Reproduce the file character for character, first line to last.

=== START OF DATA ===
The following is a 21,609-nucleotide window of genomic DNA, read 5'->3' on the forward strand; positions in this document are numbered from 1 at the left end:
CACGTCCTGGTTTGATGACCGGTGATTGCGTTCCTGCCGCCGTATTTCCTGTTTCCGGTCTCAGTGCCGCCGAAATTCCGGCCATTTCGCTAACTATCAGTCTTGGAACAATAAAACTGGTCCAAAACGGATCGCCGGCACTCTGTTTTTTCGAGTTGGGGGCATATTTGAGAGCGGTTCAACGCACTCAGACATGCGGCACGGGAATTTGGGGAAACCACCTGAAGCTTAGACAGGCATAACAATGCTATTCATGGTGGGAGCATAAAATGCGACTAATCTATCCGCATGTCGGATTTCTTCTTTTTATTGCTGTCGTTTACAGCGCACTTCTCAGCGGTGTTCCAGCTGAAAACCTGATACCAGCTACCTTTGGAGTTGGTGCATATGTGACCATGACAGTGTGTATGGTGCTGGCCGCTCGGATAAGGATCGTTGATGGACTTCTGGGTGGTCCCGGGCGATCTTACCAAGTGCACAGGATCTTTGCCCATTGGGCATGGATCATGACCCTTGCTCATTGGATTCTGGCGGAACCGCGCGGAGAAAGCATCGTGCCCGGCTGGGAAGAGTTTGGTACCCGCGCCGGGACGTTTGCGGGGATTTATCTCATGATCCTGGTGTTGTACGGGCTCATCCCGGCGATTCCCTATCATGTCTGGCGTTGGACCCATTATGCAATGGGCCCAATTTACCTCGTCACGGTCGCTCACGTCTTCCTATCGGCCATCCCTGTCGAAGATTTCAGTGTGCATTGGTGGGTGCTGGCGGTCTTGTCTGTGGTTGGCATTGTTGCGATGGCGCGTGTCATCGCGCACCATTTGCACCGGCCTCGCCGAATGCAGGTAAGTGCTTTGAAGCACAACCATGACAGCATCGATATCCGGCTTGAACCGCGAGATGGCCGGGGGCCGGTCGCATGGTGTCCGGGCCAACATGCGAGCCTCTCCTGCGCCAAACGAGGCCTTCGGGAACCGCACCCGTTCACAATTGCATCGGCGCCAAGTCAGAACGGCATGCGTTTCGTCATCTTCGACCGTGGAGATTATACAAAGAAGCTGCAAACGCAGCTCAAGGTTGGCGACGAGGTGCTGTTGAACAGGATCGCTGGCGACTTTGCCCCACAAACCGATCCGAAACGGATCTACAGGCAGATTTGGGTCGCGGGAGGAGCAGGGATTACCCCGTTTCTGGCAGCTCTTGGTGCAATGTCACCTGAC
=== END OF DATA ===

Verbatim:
The following is a 21,609-nucleotide window of genomic DNA, read 5'->3' on the forward strand; positions in this document are numbered from 1 at the left end:
CACGTCCTGGTTTGATGACCGGTGATTGCGTTCCTGCCGCCGTATTTCCTGTTTCCGGTCTCAGTGCCGCCGAAATTCCGGCCATTTCGCTAACTATCAGTCTTGGAACAATAAAACTGGTCCAAAACGGATCGCCGGCACTCTGTTTTTTCGAGTTGGGGGCATATTTGAGAGCGGTTCAACGCACTCAGACATGCGGCACGGGAATTTGGGGAAACCACCTGAAGCTTAGACAGGCATAACAATGCTATTCATGGTGGGAGCATAAAATGCGACTAATCTATCCGCATGTCGGATTTCTTCTTTTTATTGCTGTCGTTTACAGCGCACTTCTCAGCGGTGTTCCAGCTGAAAACCTGATACCAGCTACCTTTGGAGTTGGTGCATATGTGACCATGACAGTGTGTATGGTGCTGGCCGCTCGGATAAGGATCGTTGATGGACTTCTGGGTGGTCCCGGGCGATCTTACCAAGTGCACAGGATCTTTGCCCATTGGGCATGGATCATGACCCTTGCTCATTGGATTCTGGCGGAACCGCGCGGAGAAAGCATCGTGCCCGGCTGGGAAGAGTTTGGTACCCGCGCCGGGACGTTTGCGGGGATTTATCTCATGATCCTGGTGTTGTACGGGCTCATCCCGGCGATTCCCTATCATGTCTGGCGTTGGACCCATTATGCAATGGGCCCAATTTACCTCGTCACGGTCGCTCACGTCTTCCTATCGGCCATCCCTGTCGAAGATTTCAGTGTGCATTGGTGGGTGCTGGCGGTCTTGTCTGTGGTTGGCATTGTTGCGATGGCGCGTGTCATCGCGCACCATTTGCACCGGCCTCGCCGAATGCAGGTAAGTGCTTTGAAGCACAACCATGACAGCATCGATATCCGGCTTGAACCGCGAGATGGCCGGGGGCCGGTCGCATGGTGTCCGGGCCAACATGCGAGCCTCTCCTGCGCCAAACGAGGCCTTCGGGAACCGCACCCGTTCACAATTGCATCGGCGCCAAGTCAGAACGGCATGCGTTTCGTCATCTTCGACCGTGGAGATTATACAAAGAAGCTGCAAACGCAGCTCAAGGTTGGCGACGAGGTGCTGTTGAACAGGATCGCTGGCGACTTTGCCCCACAAACCGATCCGAAACGGATCTACAGGCAGATTTGGGTCGCGGGAGGAGCAGGGATTACCCCGTTTCTGGCAGCTCTTGGTGCAATGTCACCTGAC